He sat down on the red Kalahari sand and looked at the animal more intently. It was, indeed, a young male. Although gaunt and obviously fatigued, there was no denying that he used to be a magnificent animal. A live, healthy, magnificent wild dog. The animal opened his eyes to look at Vetfaan. He saw the silent plea: get it over with, will you?
Vetfaan shouldered the gun, took careful aim, and pulled the trigger. Despite the small calibre of the rifle, the boom of the shot seemed to echo over the veld forever.
For a while they remained as they were: wild beast and human frozen as silent statues under the blazing sun of the Northern Cape.
Then the animal moved it’s foot. Vetfaan could then see that only one toe of the one front foot was caught in the snare. The animal gave Vetfaan a last look – a lingering stare – before limping off. The bullet had gone true: snapping off the restraining wire that had kept the animal captive for so long.
Of course Vetfaan never told his dad.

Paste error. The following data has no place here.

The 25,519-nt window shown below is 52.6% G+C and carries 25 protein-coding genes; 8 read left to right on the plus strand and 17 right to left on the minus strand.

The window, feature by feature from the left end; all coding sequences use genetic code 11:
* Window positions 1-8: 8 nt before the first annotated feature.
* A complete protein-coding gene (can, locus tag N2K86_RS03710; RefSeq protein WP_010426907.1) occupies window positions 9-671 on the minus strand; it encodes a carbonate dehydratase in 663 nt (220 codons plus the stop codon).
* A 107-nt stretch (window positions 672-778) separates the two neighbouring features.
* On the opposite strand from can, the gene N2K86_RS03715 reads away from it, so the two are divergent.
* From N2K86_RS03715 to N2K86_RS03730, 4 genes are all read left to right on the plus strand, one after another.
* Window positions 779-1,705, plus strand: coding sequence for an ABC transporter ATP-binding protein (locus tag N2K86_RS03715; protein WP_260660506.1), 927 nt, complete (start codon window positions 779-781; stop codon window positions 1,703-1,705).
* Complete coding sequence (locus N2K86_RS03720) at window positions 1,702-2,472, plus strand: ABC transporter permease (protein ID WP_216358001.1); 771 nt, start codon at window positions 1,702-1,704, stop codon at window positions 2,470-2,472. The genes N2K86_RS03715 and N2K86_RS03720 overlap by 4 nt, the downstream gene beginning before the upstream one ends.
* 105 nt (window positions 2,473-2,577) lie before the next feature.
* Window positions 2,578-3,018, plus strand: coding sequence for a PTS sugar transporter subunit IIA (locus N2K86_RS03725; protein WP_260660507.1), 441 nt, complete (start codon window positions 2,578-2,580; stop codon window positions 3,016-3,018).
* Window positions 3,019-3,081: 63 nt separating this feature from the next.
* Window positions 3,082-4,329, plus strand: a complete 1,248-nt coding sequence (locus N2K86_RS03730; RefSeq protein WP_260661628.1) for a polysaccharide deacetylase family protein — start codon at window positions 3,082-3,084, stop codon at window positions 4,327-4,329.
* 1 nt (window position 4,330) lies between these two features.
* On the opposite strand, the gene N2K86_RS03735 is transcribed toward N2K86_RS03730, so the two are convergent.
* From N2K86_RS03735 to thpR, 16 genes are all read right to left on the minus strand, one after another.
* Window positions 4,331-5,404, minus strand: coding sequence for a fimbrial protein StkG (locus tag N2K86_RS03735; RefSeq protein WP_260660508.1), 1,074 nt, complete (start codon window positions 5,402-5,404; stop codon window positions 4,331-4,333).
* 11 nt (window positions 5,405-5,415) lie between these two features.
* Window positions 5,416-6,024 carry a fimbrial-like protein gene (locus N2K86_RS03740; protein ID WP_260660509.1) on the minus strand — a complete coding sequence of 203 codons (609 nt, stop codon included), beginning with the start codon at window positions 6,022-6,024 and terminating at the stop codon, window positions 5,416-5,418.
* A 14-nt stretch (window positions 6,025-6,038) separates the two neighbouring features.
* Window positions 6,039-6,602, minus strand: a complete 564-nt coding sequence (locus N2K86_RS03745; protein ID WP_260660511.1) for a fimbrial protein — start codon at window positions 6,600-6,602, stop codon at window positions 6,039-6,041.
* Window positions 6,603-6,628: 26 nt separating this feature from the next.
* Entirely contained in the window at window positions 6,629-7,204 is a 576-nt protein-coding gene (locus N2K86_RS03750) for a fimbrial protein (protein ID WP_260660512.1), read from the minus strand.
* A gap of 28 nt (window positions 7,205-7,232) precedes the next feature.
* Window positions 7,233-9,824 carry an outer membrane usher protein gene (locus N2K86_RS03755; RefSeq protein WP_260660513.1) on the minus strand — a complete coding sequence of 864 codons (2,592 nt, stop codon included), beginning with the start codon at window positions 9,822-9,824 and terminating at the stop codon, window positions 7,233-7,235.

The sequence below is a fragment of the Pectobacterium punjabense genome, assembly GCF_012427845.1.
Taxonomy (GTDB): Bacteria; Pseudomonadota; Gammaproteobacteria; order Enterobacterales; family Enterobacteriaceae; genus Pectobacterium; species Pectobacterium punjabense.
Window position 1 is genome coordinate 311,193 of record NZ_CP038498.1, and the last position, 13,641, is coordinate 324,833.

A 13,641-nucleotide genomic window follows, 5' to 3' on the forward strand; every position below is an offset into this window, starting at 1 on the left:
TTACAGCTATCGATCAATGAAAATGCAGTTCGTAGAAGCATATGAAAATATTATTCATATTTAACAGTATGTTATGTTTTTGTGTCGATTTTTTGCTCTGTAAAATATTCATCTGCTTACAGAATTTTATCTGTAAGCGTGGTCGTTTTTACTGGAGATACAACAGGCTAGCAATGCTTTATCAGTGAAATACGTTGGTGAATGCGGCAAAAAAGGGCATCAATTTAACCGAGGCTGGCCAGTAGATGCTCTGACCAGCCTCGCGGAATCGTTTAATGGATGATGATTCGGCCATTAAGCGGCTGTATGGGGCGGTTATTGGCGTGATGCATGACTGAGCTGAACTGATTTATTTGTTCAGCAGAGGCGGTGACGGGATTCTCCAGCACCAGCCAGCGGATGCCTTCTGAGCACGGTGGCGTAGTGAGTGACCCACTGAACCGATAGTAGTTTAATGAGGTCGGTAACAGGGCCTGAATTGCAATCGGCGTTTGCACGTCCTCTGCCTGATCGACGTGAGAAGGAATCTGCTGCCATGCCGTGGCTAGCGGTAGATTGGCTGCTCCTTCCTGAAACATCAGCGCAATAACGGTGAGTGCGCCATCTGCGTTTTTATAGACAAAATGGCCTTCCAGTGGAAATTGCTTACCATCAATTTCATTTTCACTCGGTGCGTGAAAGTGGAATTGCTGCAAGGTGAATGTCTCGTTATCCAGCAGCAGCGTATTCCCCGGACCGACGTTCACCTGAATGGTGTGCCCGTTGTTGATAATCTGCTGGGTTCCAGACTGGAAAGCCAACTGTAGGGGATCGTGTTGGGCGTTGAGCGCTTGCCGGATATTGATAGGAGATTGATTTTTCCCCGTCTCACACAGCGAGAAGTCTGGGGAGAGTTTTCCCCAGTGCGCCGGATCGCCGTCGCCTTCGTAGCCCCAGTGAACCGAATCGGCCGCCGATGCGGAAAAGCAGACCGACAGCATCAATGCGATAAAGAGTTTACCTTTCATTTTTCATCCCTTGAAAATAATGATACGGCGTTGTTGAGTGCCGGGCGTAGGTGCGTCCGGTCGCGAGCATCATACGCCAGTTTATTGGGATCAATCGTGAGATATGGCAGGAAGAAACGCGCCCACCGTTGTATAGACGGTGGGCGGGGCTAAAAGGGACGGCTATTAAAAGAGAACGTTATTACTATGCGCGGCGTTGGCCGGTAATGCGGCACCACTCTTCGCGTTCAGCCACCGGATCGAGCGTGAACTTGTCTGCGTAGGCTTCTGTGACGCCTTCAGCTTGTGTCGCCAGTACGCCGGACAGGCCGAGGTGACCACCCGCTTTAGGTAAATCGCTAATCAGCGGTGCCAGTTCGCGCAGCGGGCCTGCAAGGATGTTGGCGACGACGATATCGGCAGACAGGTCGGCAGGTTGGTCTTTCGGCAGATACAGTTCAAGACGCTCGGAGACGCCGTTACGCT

It must have been a year later that he once again patrolled that fence. Acting on instinct he climbed through the fence at that spot to revisit the place where he had freed the wild dog. The shot-off wire was still there, rusting away in the veld.
That night he slept at the half-way spot like he usually did. The perimeter of the large farm was so long that his father had built a small stone hut at the place, especially for the cold winter nights when sleeping outdoors would have been very foolish indeed. The hut had a bed, a fireplace and a few candles – it was a simple shelter to rest in before setting out on the next leg of the patrol. Vetfaan ate his meagre meal, sat next to the fire for a while and turned in to sleep.
That night he heard the soft padding of feet around the hut. He wasn’t particularly worries as the door was shut and the embers still glowed reassuringly in the small hearth. That is, until he hear the soft growl…
Kalahari lions are unpredictable animals. In the vast open spaces of the Kalahari desert, their pale-gold fur serves as excellent camouflage, but that is maybe the only positive factor in their fight for survival. Stalking is extremely difficult and prey is scarce. These cats have learned to survive by eating almost anything they come across: from defying the quills of a porcupine, feeding on decaying carcasses and catching birds – to cannibalism. If it has meat, the lion will eat it.
Vetfaan stoked up the fire, checked the door and wondered how many puny .22 bullets would be needed to stop a lion. It became a long night of listening to the growling outside and the thumping of his heart.